F. BABA ISA VS ICPC: FCT HIGH COURT VACATES REMAND ORDER

The FCT High Court sitting in Apo today vacated the remand order obtained by ICPC and refused to issue a fresh one on the grounds that ICPC has failed to prove that Isa has been arrested and is in their custody.

F. Baba Isa, a legal practitioner has been having a running battle with the ICPC for obtaining a judgment which the ICPC is not happy with.

He was invited by the ICPC to answer questions based on representations he made on behalf of his client. But the legal practitioner approached the court to challenge what he called the “illegal invitation to breach attorney-client privilege”. According to him, “I would not be emotionally blackmailed into honouring their illegal invitation just to prove that “I have nothing to hide”. That is how illegality gets institutionalised. I would not be a part of that. Lawyers cannot just be invited nor arrested to breach attorney-client privilege just by tagging them “suspects”.”

Strangely, ICPC went to court to obtain a remand order without first arresting or having the lawyer in their custody. Mr Isa challenged this remand order, telling the court that ICPC’s “… entire prayers and affidavit was intended to mislead the Honourable Court that I was in their custody; this is because they know that a remand order can only be granted when a suspect is in custody. The section of ACJA (section 293) they premised their application on clearly stated thus. Section 294 of ACJA made it abundantly clear that the Court has to examine the reason for the arrest before granting a remand order but they misled the court into granting a remand order, while the court, thought by looking at their affidavit it was actually examining a real reason for an arrest… an arrest which never happened.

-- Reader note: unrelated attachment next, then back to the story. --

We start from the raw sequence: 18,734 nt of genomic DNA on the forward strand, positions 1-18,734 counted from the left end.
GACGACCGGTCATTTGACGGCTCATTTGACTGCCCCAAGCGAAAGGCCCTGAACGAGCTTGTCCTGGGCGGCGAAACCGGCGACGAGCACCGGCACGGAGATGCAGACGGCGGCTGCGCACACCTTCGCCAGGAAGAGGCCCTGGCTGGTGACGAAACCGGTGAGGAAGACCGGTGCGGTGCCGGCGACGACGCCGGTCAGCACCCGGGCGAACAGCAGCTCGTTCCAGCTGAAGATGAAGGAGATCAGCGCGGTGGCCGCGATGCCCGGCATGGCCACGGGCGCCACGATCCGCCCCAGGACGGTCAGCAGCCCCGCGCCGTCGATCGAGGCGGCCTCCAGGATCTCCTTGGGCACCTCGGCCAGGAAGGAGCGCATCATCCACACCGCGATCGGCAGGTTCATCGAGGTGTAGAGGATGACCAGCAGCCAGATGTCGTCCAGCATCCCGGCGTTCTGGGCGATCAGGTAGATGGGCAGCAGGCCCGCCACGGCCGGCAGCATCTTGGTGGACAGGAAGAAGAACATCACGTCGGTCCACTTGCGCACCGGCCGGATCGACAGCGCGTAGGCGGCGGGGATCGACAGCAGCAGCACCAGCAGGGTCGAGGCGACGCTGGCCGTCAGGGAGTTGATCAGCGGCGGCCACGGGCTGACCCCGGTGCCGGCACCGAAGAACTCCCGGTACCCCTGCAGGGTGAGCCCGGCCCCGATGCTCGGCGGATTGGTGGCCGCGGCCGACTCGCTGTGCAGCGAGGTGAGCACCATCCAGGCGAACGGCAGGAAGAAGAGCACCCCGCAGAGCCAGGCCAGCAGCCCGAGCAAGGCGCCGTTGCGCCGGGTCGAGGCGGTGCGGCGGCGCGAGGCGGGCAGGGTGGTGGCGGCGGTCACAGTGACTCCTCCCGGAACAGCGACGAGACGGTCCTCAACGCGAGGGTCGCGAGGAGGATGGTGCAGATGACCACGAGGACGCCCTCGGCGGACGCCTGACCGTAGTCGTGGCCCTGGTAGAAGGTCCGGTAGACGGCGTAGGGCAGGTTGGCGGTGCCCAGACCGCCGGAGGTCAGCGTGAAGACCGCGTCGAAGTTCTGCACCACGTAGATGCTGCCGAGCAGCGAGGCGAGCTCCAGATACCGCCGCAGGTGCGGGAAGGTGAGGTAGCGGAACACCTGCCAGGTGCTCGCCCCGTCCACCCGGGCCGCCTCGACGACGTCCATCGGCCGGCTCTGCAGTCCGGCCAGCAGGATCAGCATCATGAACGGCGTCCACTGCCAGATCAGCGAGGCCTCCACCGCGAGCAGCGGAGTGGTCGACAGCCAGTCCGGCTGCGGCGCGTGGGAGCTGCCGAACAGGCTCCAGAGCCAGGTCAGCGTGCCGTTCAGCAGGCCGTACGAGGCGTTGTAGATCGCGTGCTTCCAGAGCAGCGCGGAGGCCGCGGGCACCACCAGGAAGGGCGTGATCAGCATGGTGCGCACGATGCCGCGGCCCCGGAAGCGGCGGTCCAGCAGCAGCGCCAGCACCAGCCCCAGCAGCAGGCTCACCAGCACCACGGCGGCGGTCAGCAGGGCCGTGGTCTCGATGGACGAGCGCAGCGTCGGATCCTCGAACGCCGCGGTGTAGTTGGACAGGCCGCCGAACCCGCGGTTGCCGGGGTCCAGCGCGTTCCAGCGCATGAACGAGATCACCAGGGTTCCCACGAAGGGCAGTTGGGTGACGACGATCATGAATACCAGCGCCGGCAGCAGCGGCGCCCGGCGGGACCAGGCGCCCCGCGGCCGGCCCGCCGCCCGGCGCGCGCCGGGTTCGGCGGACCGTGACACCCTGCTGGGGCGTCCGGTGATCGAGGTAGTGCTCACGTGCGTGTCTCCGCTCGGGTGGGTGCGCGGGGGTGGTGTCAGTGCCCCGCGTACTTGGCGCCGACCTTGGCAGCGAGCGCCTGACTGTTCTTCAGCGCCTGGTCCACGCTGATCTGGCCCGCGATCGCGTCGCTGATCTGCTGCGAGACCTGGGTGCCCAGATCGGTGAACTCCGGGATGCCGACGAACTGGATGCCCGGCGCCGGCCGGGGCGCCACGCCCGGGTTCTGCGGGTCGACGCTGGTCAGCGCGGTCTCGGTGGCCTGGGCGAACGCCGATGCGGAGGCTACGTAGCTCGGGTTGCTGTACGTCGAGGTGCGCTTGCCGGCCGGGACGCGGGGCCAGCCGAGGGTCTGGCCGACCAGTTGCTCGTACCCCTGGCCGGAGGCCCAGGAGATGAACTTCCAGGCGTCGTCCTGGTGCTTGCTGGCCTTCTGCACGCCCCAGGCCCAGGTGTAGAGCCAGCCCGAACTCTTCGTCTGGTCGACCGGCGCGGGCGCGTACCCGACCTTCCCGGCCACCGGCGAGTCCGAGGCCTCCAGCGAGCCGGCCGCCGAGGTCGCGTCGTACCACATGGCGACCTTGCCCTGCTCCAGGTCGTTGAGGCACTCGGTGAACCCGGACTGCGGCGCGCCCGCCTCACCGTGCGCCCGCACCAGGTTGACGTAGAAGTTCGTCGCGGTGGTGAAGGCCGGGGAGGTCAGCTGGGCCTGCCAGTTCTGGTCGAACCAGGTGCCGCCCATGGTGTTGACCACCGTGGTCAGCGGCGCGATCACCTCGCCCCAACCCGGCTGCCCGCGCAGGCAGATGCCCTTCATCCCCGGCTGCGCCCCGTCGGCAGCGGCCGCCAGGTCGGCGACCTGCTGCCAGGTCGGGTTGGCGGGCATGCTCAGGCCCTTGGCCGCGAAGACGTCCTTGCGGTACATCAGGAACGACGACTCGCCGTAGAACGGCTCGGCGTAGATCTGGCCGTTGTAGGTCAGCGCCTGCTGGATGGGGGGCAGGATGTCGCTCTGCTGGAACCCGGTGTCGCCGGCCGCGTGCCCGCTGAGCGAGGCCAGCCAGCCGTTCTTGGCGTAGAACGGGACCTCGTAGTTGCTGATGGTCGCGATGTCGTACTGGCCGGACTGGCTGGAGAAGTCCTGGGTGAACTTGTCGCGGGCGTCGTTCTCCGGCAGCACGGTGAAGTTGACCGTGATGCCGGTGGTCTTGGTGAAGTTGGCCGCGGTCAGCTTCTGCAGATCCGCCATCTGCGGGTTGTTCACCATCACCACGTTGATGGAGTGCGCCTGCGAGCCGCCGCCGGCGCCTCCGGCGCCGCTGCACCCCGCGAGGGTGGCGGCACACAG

Section 294 of ACJA made it clear that before a remand order is granted by the court, the court will examine the reason for the arrest and be satisfied that there is reasonable grounds to believe that the suspect has been involved in the commission of the alleged offence. In this case there is absolutely no offence. I simply did my job as a legal practitioner, obtained a valid court judgment for my client, held money in client’s account for my client, carried out client instructions to transfer money and earned my fees. All these are legal.

So, when they said it was just an invitation, it is not true. They planned to detain me for 14 days and compel me to breach attorney-client privilege. They had already procured a remand order before they sent out their purported invitation letter. A remand order gotten before arrest is not just illegal but malicious and vindictive.”

Today, the court vacated the remand order and refused to issue a fresh one on these grounds. ICPC has however vowed to arrest and detain Mr Isa without a court order even though there is a pending case in court challenging their right to invite or arrest him concerning this matter.

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